foundation," he said with a smile. "If our ‘uhane believes itself to be
powerless, we will live our life in the victim role, as a slave. If our mental
soul believes itself to be pow­erful, we will have quite a different life."

"I have heard many speakers in what I call the
transformational community say that we have to get rid of the ego," I observed.
Makua laughed at the very thought of my comment, then shook his shaggy head and
responded. "I don't think so. The reason we are here as embodied beings on
Earth is to develop the ego, as it is this soul aspect, the mental soul, what
we call ‘uhane, that is the source of our intentionality and our will forces,
as well as our cre­ativity — our creative imagination.

"When we develop a well-balanced and fully awakened
‘uhane, we can carry the qualities and abilities that it enables back with us
into our personal spiritual ‘Aumakua field when we make transi­tion at the end
of each life cycle. It is through us here, on the physical plane of action,
that our immortal ‘Aumakua acquires higher and greater levels of ability, and
that includes the ability to function as a creator."

The weather seemed to be turning as I considered Makua's
words, and clouds were gathering above "the office" near the crater, promising
rain. Let me put in here that I would learn from Makua that most Hawaiians use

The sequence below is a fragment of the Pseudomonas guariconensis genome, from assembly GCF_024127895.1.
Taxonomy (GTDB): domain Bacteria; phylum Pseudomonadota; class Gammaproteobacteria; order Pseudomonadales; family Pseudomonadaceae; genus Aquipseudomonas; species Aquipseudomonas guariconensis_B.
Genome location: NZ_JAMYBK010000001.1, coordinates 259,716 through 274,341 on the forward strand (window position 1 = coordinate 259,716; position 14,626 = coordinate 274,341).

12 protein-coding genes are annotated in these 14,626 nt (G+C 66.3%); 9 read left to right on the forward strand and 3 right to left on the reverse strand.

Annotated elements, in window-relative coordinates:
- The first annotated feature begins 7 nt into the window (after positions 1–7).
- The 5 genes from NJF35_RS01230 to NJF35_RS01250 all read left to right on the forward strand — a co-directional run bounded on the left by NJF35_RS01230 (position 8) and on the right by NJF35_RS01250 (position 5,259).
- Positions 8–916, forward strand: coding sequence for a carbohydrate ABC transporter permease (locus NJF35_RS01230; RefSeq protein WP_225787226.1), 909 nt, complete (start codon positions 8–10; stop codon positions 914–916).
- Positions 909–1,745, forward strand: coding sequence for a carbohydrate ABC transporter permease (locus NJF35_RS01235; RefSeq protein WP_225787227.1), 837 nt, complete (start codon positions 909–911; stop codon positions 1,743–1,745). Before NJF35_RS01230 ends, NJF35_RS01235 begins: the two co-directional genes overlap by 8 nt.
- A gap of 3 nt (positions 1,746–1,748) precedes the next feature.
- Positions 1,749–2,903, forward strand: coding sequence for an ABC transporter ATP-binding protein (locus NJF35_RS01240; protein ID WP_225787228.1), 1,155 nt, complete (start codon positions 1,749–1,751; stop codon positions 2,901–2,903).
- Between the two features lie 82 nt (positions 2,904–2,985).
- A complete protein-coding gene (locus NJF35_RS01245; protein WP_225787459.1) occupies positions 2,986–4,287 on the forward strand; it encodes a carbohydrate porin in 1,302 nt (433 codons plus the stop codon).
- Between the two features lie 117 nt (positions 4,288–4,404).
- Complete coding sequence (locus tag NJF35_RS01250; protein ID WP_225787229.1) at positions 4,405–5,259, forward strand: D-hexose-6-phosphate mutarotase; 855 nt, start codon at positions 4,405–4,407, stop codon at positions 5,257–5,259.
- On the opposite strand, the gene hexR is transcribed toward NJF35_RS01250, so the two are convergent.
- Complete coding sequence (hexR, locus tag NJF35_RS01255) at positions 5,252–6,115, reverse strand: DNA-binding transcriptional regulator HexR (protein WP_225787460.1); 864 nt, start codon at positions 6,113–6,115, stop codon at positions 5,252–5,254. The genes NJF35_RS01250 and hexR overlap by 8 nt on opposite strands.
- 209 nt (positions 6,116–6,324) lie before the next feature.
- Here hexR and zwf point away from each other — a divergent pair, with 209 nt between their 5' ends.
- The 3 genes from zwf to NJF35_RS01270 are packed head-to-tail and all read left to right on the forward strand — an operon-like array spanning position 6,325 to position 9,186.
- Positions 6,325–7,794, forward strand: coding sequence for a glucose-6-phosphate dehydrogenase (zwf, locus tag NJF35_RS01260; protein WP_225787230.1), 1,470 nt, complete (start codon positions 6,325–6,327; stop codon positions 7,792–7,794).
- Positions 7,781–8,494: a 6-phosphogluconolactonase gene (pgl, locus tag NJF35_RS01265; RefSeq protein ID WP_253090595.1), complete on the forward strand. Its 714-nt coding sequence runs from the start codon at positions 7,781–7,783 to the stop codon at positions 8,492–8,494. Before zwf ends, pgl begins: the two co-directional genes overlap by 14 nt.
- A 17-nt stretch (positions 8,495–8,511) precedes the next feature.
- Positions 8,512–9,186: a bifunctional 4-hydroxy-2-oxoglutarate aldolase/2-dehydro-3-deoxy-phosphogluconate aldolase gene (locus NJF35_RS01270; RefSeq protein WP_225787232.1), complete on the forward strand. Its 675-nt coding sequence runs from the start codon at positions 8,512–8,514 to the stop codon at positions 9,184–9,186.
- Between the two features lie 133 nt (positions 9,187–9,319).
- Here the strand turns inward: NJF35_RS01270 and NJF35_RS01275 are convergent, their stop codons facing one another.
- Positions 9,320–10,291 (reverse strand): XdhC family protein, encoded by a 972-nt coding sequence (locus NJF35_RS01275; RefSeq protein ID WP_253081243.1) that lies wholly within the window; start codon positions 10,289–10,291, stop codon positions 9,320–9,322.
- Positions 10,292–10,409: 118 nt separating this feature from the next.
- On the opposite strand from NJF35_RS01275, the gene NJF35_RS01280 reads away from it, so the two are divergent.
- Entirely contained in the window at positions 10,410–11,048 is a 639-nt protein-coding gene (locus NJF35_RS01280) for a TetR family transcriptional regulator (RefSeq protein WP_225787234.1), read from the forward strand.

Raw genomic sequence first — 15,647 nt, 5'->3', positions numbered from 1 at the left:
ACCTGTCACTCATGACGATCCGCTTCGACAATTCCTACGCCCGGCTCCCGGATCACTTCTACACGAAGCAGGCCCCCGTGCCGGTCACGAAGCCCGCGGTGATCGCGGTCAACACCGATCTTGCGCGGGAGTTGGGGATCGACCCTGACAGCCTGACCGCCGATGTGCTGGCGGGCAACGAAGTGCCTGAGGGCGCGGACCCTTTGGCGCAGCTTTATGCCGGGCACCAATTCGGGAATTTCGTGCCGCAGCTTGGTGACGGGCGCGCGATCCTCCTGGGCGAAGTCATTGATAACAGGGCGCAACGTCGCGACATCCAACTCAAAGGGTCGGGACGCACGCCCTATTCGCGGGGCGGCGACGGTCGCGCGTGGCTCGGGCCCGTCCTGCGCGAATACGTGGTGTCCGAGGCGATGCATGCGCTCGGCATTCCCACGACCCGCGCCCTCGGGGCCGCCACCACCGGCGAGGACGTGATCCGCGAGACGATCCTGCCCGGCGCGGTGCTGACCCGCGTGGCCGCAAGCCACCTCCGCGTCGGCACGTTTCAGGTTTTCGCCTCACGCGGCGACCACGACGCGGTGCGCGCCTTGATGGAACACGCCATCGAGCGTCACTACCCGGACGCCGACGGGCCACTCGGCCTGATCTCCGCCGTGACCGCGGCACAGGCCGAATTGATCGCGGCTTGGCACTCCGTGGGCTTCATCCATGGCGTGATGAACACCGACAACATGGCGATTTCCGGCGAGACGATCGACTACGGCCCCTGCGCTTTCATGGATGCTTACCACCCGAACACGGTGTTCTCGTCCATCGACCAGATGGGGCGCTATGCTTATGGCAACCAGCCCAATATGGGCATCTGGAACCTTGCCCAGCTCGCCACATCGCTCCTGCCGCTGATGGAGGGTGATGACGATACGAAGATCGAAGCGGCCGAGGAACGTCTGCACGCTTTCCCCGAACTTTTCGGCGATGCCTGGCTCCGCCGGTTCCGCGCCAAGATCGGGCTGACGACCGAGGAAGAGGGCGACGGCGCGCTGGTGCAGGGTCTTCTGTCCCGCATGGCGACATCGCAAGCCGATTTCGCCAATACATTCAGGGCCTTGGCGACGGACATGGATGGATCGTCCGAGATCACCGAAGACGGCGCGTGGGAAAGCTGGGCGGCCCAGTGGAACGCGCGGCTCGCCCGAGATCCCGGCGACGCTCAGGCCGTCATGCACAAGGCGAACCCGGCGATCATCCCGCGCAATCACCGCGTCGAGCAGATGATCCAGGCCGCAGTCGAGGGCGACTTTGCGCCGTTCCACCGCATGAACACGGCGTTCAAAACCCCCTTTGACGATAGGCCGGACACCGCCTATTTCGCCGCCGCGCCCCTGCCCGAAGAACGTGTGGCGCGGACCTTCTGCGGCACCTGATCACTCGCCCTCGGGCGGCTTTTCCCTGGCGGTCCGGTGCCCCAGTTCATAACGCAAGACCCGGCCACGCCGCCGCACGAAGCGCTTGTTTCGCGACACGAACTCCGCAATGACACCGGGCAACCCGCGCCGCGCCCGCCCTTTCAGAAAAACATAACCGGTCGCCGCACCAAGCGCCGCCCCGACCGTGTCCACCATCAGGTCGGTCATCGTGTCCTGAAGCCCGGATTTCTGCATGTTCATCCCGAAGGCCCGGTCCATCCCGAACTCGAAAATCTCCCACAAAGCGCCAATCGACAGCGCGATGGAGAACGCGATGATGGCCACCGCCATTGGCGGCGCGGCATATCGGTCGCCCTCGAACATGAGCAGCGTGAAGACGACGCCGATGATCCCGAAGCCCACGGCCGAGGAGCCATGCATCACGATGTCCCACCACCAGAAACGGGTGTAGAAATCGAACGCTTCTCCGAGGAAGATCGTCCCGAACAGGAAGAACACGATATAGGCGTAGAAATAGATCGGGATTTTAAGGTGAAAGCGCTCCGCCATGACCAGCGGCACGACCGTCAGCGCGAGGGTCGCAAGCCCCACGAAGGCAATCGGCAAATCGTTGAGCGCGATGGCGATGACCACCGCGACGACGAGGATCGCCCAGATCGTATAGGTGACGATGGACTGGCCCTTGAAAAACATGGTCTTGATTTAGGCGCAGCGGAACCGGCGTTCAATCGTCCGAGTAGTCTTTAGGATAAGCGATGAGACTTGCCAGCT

the word ‘Aumakua in two differ­ent ways. When ‘aumakua is
spelled with a small "a," it refers to a totemic guardian spirit complex, often
in relationship with a family or clan. These often take the form of a helping
spirit or power animal such as the shark or the owl, the Hawaiian hawk, or a mo‘o
(lizard or water spirit), or even an elemental like stone or fire or water.
When ‘Aumakua is spelled with a capital "A," it refers to our immortal
ancestral spiritual lineage that Makua often referred to simply as "the
ancestors," as it incorporates all of our former lives and thus all our former
selves. As such, the ‘Aumakua is our Higher Self that modern mystics often call
the Oversoul, a term coined by the American poet and philosopher Ralph Waldo
Emerson (1803-1882).

"You see," Makua continued, "it is through our embodiment
here in the material world that we develop our ability to create, a function of
our ‘uhane soul, and when our ‘Aumakua receives this gift with the death of our